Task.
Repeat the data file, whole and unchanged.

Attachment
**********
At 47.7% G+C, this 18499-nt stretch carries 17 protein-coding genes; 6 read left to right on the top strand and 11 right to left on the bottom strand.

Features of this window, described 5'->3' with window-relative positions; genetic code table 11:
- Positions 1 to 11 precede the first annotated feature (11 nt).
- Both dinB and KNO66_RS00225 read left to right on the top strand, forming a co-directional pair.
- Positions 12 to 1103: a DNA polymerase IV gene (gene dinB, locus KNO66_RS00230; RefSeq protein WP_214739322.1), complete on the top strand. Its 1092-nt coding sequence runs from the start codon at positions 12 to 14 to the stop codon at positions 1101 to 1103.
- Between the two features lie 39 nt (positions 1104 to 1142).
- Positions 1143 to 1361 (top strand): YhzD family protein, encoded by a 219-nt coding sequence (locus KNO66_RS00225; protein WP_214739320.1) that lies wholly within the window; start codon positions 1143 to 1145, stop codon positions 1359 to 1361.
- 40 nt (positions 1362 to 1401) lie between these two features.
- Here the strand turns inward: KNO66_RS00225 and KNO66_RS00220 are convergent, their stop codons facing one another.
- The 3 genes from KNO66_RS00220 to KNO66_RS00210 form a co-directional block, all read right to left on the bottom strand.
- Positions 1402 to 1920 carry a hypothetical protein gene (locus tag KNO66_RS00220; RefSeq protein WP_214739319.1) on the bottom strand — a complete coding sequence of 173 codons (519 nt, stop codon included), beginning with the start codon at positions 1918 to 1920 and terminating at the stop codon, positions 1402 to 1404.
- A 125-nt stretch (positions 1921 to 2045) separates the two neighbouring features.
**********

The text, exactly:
At 47.7% G+C, this 18499-nt stretch carries 17 protein-coding genes; 6 read left to right on the top strand and 11 right to left on the bottom strand.

Features of this window, described 5'->3' with window-relative positions; genetic code table 11:
- Positions 1 to 11 precede the first annotated feature (11 nt).
- Both dinB and KNO66_RS00225 read left to right on the top strand, forming a co-directional pair.
- Positions 12 to 1103: a DNA polymerase IV gene (gene dinB, locus KNO66_RS00230; RefSeq protein WP_214739322.1), complete on the top strand. Its 1092-nt coding sequence runs from the start codon at positions 12 to 14 to the stop codon at positions 1101 to 1103.
- Between the two features lie 39 nt (positions 1104 to 1142).
- Positions 1143 to 1361 (top strand): YhzD family protein, encoded by a 219-nt coding sequence (locus KNO66_RS00225; protein WP_214739320.1) that lies wholly within the window; start codon positions 1143 to 1145, stop codon positions 1359 to 1361.
- 40 nt (positions 1362 to 1401) lie between these two features.
- Here the strand turns inward: KNO66_RS00225 and KNO66_RS00220 are convergent, their stop codons facing one another.
- The 3 genes from KNO66_RS00220 to KNO66_RS00210 form a co-directional block, all read right to left on the bottom strand.
- Positions 1402 to 1920 carry a hypothetical protein gene (locus tag KNO66_RS00220; RefSeq protein WP_214739319.1) on the bottom strand — a complete coding sequence of 173 codons (519 nt, stop codon included), beginning with the start codon at positions 1918 to 1920 and terminating at the stop codon, positions 1402 to 1404.
- A 125-nt stretch (positions 1921 to 2045) separates the two neighbouring features.